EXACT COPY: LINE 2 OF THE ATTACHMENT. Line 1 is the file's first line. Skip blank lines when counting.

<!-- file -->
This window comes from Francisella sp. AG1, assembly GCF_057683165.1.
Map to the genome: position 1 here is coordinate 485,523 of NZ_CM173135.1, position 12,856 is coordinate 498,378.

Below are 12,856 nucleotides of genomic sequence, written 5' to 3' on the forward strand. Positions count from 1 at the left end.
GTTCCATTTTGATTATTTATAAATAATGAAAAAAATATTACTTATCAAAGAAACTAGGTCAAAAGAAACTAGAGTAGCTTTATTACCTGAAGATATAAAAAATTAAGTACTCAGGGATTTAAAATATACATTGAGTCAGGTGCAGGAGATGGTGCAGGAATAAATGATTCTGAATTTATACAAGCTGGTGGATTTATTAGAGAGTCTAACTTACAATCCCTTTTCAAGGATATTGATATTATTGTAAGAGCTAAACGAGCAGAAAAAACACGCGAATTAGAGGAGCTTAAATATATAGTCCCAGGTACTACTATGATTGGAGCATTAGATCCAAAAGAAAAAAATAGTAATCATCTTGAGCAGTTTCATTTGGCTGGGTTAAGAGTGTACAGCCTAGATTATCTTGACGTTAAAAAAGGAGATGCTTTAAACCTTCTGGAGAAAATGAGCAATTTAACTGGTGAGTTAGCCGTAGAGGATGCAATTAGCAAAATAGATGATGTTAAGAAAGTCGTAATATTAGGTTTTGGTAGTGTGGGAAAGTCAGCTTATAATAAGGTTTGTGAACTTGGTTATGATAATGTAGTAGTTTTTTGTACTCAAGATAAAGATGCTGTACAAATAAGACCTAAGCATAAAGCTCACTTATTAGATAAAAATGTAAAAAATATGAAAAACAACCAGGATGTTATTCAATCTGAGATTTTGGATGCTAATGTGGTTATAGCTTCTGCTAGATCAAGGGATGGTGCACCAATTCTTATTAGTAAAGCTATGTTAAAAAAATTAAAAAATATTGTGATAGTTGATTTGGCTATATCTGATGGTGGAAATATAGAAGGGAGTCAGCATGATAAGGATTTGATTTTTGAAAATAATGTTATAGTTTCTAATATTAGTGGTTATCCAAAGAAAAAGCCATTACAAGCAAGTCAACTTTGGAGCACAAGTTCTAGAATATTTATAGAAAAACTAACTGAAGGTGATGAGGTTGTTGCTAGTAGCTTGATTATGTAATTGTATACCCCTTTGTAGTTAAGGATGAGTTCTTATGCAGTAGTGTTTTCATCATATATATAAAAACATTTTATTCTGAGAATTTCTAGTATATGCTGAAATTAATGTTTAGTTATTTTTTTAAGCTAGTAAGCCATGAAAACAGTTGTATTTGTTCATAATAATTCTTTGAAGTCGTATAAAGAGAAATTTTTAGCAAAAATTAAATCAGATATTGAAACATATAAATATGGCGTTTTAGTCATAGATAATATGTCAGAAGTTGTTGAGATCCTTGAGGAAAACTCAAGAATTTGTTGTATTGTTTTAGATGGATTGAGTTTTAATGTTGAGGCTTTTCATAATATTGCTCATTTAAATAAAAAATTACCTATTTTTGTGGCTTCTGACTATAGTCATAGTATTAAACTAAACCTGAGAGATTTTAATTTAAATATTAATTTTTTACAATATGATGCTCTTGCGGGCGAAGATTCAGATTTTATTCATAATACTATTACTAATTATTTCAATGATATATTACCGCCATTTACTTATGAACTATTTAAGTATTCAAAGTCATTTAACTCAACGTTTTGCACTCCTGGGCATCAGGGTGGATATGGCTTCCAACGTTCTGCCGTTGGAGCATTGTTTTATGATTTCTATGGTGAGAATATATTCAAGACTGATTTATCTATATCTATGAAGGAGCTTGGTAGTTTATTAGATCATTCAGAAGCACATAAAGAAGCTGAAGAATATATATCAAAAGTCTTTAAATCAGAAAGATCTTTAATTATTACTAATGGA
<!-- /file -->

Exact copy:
Map to the genome: position 1 here is coordinate 485,523 of NZ_CM173135.1, position 12,856 is coordinate 498,378.